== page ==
Make Space: Practical Applications

One of the newly created nooks in our library

One of the newly created nooks in our library

A few days ago, I posted a review of the book Make Space: How to Set the Stage for Creative Collaboration.  But just a simple review does not give you the full story.  While reading through this book, I was constantly jotting down notes and ideas for things I wanted to try in my library.  Quite a few I’ve already implemented, or am in the process of implementing with our Learning Commons grant.  Here’s some of the major lessons and concepts I learned from Make Space:

Make Space Applications

Students using a newly opened up space to collaborate

Students using a newly opened up space to collaborate

Make physical space for creation to happen

“It seems that creativity is adaptive, like anything else.  When a space becomes available, work emerges to fill it” – David Byrne

When I first arrived at my school, my library was stuffed.  Every available wall space had tightly packed shelves.  Floor shelving units dominated.  The computer lab had 30 computers tightly crammed together.  And somehow, they managed to fit ten 60×36 inch tables and 60 chairs in the instruction area.  Students were constantly walking into furniture, bumping into one another, and squeezing by to get to things.  There were no vertical learning surfaces at all, and the shelves were so crowded that it was difficult to find anything worth reading (not surprisingly, the previous librarians NEVER weeded the collection either).

“Resist filling every square foot with furniture or decoration”

I’ve since gradually pared down the collection to books my students actually read, removed half the floor shelving units, and removed sections of wall shelving as well.  I’ve added cozy reading nooks, comfy chairs, and (next year) whiteboards and a LEGO wall for vertical learning surfaces.  I’ve been careful to leave plenty of room to comfortably navigate in the library, and I’ve created little pockets of open space for students to use.  There was never any room to sit on the floor before – now there’s plenty of space for students to spread out and work however they’d like.  There’s a much greater variety of chairs too – I’m planning on adding a computer bar in the Makerspace next year.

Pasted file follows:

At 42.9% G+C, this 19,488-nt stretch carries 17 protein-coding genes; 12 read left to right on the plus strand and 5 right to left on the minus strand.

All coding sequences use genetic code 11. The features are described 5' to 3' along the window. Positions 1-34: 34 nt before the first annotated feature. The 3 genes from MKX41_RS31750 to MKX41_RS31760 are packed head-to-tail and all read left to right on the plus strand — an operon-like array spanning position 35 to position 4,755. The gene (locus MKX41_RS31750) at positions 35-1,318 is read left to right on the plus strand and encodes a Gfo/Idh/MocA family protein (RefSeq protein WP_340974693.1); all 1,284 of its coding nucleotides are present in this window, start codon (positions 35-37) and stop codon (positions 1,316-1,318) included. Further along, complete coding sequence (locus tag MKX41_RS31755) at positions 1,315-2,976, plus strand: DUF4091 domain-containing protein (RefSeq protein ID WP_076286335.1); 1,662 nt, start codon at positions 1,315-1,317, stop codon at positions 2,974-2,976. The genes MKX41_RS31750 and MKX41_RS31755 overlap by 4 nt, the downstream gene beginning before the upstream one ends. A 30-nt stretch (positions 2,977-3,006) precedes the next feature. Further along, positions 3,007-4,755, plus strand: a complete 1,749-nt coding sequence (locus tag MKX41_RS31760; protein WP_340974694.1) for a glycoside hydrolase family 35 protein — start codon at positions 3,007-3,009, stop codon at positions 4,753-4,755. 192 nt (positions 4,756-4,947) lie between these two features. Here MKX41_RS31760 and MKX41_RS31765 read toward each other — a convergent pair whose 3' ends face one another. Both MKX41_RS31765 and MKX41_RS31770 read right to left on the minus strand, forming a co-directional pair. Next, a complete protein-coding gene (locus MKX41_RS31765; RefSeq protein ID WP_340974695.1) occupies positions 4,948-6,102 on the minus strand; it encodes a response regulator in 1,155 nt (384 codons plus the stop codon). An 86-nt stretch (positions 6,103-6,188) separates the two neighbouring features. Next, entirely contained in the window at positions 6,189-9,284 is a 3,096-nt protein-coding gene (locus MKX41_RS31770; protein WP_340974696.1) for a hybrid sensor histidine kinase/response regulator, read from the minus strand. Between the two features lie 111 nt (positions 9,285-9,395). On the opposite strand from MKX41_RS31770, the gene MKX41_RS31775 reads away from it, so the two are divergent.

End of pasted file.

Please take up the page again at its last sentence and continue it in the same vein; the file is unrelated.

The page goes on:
A learning mess in our K'nex Maker area

A learning mess in our K’nex Maker area

Leave some learning messes out

“Visible signs of use and activity encourage others to participate”

I wrote about “learning messes” not too long ago and how they help to encourage my students’ creativity.  Make Space helped me to reaffirm this belief.  Leaving out a little mess helps students to jump in.  No one wants to “mess up” a perfectly-organized-color-coded set of materials.  Along with a little mess, keeping examples of student projects out also encourages creativity.  We keep students’ K’nex and LEGO projects on display on top of our floor shelving.  There’s also projects on display in the trophy case in the hallway.

One campfire area in our library